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Europe sets modest goals for space

European Space Agency sees flat funding for science but gears up for stronger ties with NASA on human spaceflight.

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S. Corvaja/ESA

The European Space Agency’s ministerial council met in Naples, Italy, this week to thrash out project funding.

Europe’s space chiefs are hailing the two-day meeting at which research ministers hammered out Europe’s priorities in space as a success, despite them getting less money than they had hoped. At the 20–21 November meeting in Naples, Italy, the ministers agreed to give the European Space Agency (ESA) €10.1 billion (US$13 billion) over the next several years, somewhat less than the total €12 billion cost of the project proposals considered at the meeting.

The level of funding is a significant achievement given current economic difficulties, says Jean-Jacques Dordain, ESA’s director-general. He adds that he is pleased that ministers managed to strike deals on a number of thorny issues, including how to replace the Ariane 5 satellite-launching rocket and how to fund Europe’s contribution to the International Space Station (ISS).

“It was a very difficult meeting,” he says. “There was a lot of stress, a lot of discussions. But we can say it was a big success. Space is no longer about expenses, it is an investment.”

The ministers from ESA's member countries, which currently number 20, meet every few years to set funding levels for all of the agency's activities. All member states have to contribute towards the mandatory activities, centred on the scientific programme, which develops space-based telescopes and other scientific instruments, and they can then choose which of the other areas, such as telecommunications, navigation, Earth observation or launcher development, they participate in. With flat funding of about €500 million per year for 2013–17, the scientific programme takes a cut in real terms, although it is not yet clear which missions will be affected as a result.

Another programme to take a hit was Earth observation. The programme’s director Volker Liebig had initially hoped to receive €1.9 billion over five years for environmental monitoring satellites, but had to settle for €1 billion over four years. He says that was partly a result of Spain, France and Italy reducing their contributions, and partly because ESA will also pay €808 million towards a new generation of European weather-forecasting satellites, Metop-SG. “We have to discuss with scientists in the next few weeks what to do,” he says. “But we will not be able to develop all the science satellites we wanted to. We will probably have to postpone one mission.”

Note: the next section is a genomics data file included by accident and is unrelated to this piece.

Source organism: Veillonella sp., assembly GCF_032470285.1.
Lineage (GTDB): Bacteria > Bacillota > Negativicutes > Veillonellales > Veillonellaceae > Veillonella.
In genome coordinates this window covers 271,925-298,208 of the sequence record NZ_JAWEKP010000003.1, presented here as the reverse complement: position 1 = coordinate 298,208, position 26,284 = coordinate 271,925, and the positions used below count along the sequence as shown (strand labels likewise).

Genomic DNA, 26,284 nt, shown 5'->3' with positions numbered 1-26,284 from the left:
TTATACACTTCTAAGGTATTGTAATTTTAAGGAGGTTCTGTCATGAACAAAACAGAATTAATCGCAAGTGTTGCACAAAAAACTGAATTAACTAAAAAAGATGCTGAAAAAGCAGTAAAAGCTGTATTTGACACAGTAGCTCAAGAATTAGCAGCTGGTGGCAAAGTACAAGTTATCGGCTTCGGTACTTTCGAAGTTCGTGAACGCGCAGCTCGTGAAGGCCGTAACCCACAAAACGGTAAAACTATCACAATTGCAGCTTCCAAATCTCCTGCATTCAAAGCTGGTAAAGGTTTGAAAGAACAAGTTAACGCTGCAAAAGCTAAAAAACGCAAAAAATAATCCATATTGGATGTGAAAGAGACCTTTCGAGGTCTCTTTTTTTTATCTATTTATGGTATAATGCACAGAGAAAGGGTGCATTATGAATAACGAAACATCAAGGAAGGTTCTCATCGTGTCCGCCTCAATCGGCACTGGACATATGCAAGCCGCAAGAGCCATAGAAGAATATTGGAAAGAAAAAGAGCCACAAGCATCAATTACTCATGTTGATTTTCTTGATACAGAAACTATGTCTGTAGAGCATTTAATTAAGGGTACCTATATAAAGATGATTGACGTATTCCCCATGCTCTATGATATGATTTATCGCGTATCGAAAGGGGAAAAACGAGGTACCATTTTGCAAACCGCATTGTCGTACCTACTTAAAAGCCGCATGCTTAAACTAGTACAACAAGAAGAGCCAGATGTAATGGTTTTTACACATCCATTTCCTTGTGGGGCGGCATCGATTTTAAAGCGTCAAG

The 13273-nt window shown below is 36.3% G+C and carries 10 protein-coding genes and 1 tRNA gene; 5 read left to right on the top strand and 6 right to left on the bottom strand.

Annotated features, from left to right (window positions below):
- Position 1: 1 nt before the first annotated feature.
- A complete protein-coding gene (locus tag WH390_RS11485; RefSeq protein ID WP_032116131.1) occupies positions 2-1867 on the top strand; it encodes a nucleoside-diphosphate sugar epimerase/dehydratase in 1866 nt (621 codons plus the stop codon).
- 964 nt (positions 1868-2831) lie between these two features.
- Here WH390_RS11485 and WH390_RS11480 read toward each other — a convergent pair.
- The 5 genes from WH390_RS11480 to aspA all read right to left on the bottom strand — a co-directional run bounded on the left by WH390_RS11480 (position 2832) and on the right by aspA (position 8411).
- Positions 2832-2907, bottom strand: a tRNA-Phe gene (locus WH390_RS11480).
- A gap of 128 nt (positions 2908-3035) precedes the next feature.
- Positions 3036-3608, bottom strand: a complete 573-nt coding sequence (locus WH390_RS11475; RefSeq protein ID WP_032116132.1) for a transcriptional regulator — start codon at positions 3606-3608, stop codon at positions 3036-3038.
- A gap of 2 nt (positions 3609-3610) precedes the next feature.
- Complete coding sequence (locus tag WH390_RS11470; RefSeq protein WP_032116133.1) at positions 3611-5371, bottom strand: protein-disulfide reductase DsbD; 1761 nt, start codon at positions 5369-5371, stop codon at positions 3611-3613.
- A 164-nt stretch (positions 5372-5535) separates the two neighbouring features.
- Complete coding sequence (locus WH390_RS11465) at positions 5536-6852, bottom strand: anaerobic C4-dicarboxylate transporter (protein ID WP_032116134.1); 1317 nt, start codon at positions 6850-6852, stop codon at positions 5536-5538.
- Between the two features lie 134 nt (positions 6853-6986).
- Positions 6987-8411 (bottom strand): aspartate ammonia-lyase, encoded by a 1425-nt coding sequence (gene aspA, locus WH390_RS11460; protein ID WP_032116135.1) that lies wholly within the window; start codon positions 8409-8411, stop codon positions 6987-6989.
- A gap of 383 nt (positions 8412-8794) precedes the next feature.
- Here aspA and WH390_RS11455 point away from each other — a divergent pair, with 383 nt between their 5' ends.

But ministers did find a solution of sorts to the question of Ariane 5. Germany argued that ESA should continue to develop an upgraded version of the rocket known as Ariane 5 Midlife Evolution (5ME), which can carry payloads 20% heavier than its namesake and could put satellites in higher orbits. But France believed it was better to start building a new Ariane 6 rocket that would be cheaper to launch and therefore more competitive.

In the end it was agreed that both projects should be developed over the next couple of years — with funding of about €600 million — and then both will be reviewed in 2014, with the goal that Ariane 5ME will launch in 2017 or 2018. “We are not talking about victories,” insists Johann-Dietrich Wörner, chairman of the DLR, Germany’s space agency. “We are talking about European solutions.”

Another area of contention was what to do after the fifth and final Automated Transfer Vehicle (ATV) flies to the ISS in 2014. This European-made, unmanned cargo transporter was ESA’s contribution towards the operating costs of the ISS, and France and Germany were again at odds over how those costs, totalling €450 million, should be paid during the second half of this decade. Germany backed a plan to adapt ATV technology to provide the propulsion and avionics for NASA’s manned Orion capsule, which is being designed to carry astronauts beyond low-Earth orbit. France argued that Europe would do better to work on its own project.

But here too, Germany seems to have won, with ministers agreeing to pay their share of the ISS costs by going ahead with the Orion propulsion unit. This project will, unusually, involve the United Kingdom, which has tended not to participate in human-spaceflight activities. In this case the country will provide a one-off payment of £16 million (US$25.5 million) towards the development of telecommunications and propulsion technology.

“This project has two plus points,” says Wörner. “One is that it gives us the entrance ticket for the ISS. But it also means that ESA is a strong partner in human exploration with America.”

For robotic exploration, meanwhile, there is mixed news. On 19 November, ESA’s ruling council approved the involvement of Russia in the agency’s twin ExoMars missions to measure trace gases in Mars' atmosphere and search for signs of life on the planet's surface, scheduled for launch in 2016 and 2018. The Russian space agency Roscosmos will provide two Proton rockets for the lift-off and so plug some of the funding gap left when NASA pulled out of the mission last year. But just ahead of the Naples meeting, Germany announced that it would abandon plans for a lunar lander because it could not gather enough support from other member states to pay for the €500-million mission. “This was a disappointment,” says Wörner. “But not a big one.”

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